Anonymous review of Palais Amani
It is magically cool inside Palais Amani, a 17th-century palace rebuilt in the 1920s with art deco touches, then lovingly restored again recently and reopened as a hotel. To appreciate just how welcome it was to be in its grand tiled courtyard planted with citrus trees and flowers, I’ll fill you in on how we got here…
Having flown to Morocco with the most budget of all budget airlines (don’t even ask), by the time we are tipped onto the runway at Fez, we are tetchy, sweaty and squashed. The hotel offered a luxury car service, but for reasons I now cannot explain, we opt for a taxi to the medina. Learn from our mistake. Unless your idea of fun is veering all over the road in an ancient jalopy held together with packing tape while the driver uses one hand to hold the mobile he’s shouting into and the other to operate a steering wheel that’s playing chicken with oncoming traffic. When we swerve into a car park just inside the medina, our taxi is instantly a magnet for every hawker, restaurant owner and passer-by it would seem. It is hot. And dusty. And chaotic…
Like a mirage, a smiling man in a Palais Amani uniform materialises next to us to take our bags. We follow him up a narrow side alley, take a couple of quick twists and turns until he opens an unremarkable carved wooden door; it proves a portal to another world. There’s the sound of birdsong and the trickle of water in a fountain. We are greeted by fluent-in-English Mehdi, a charmer with a movie-star smile. Refreshing glasses of sweet mint tea appear along with a plate of cookies (this happens whenever you settle anywhere in the hotel for more than a few minutes; not that such service shows up as extra on the bill). Stress falls away. Shoulders drop. Red, sweaty faces fade to a pleasing pink. Mr Smith jokes that perhaps we did die en route from the airport after all, and when they show us our room we’re confident we’ve found heaven.
What can I tell you about the Grand Suite? Our first London flat would fit into the bedroom, with room to spare. The light hanging from the high ceiling is the size of a small car. A double-height stained-glass window looks onto the courtyard; the bed is huge and there are separate his-and-hers walk-in dressing rooms. Mr Smith spends an amusing few minutes unpacking his weekend bag, giving each pair of boxers its own separate shelf, while I fall back blissfully onto a bed made up with downy soft pillows and crisp white Egyptian-cotton bed linen.
This vast room is flanked by a huge luxurious bathroom and a lounge. Everything is stylish, comfortable, tasteful, with lovely touches such as traditional leather pointy-toed slippers left as gifts, and fresh rose petals strewn across the bed and the big-enough-for-two tub. Other rooms are smaller, but all betray the same romantic eye for detail. Misriah 2 has its own terrace perfect for dinners under the stars.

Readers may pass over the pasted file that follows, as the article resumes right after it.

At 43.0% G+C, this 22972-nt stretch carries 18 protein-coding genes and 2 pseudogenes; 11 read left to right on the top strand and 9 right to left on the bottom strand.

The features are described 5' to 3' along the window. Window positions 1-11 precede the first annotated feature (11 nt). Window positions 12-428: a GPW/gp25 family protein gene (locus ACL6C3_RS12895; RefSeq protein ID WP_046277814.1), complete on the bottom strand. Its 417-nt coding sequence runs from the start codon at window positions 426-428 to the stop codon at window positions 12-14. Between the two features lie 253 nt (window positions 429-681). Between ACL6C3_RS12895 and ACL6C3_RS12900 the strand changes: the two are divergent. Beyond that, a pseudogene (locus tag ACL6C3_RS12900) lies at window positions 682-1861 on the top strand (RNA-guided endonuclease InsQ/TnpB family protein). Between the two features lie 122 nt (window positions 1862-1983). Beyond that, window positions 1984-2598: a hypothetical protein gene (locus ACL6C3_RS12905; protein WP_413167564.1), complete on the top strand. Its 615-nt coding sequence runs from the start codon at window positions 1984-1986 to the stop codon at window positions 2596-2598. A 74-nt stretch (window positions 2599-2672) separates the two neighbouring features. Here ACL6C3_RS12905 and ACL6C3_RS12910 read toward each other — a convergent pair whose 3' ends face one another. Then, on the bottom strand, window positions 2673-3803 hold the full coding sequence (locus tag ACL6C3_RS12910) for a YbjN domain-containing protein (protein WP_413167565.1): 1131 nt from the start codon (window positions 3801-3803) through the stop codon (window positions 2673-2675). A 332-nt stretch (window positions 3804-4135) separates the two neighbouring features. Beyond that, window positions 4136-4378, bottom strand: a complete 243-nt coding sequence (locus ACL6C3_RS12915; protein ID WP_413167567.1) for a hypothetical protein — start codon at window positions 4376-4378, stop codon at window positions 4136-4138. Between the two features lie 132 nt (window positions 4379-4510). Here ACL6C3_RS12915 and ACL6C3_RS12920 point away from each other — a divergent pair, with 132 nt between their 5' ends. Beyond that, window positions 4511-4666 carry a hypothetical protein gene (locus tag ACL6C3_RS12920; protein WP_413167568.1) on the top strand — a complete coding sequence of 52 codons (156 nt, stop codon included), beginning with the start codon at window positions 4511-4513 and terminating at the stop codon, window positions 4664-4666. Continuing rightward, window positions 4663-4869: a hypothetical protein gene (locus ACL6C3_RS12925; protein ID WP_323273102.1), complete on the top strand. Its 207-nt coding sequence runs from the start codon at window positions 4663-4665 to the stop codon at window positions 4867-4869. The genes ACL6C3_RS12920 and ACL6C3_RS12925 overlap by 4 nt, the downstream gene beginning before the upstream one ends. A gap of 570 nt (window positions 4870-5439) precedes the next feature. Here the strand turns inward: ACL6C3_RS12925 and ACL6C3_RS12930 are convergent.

When we’re called for the treatment we’ve booked, we’re led down candlelit steps into the dark, scented, sensual world of the hammam. Two ladies wordlessly lead us through three candlelit chambers, then gently pour warm water over us, giggling. After an hour of being massaged and scrubbed on marble slabs, we move to beds in a cosy room upstairs, shampooed, showered and so relaxed that we can barely move. We don’t walk to dinner – we float.
The medina is still there, just outside the hotel walls. From our bed, we can just hear a family putting their kids to bed in an adjacent house. Tear yourself from comfy recliners on the top terrace and you’ll see washing lines strung up on neighbouring roofs, strips of meat pegged out to dry in the sun alongside the laundry. Dusk is best of all, when the sound of swooping and chattering birds roosting in the trees is drowned out by the call to prayer. It would be easy not to leave the luxury of Palais Amani at all, but eventually we do, armed with a map and a card bearing the name of the hotel in Arabic, and an instruction to get lost in the labyrinth and have fun.
Much has been written about the sights, smells, colours of the souks – but its not until their intensity washes over you that you understand why these stalls selling fruits, spices, bags made from butter-soft suede, carpets and cooking pots are so special. As we work our way up the steep hill, the occasional open gate gives us glimpses into stunning mosques and gardens. Fez is more laid-back than Marrakech, and in some ways more beautiful. A great place to wander, and soak up the atmosphere, on the way back down a street selling modern shoes and jeans, we follow signs to the Ruined Garden. These take us to a courtyard recreated as a restaurant; here we share a platter of salads, freshly squeezed orange juice, and a couple of beers. Later someone tells us it’s owned by a former maître d’ of the Ivy in London; while we can’t vouch for that, the welcome was certainly as warm.
Close to the hotel, we get hopelessly lost, ending up at the tanneries with their extreme smells and animal skins being transformed into quality leathers. We find someone willing to guide us back, and soon enough we’re stepping out of the dust, heat and confusion back into a world of beauty and calm. Weeks later, and my skin is still soft from the hammam, my shoulders still relaxed, and we feel as though we had the honeymoon we missed first time around. Palais Amani is the gift that keeps on giving.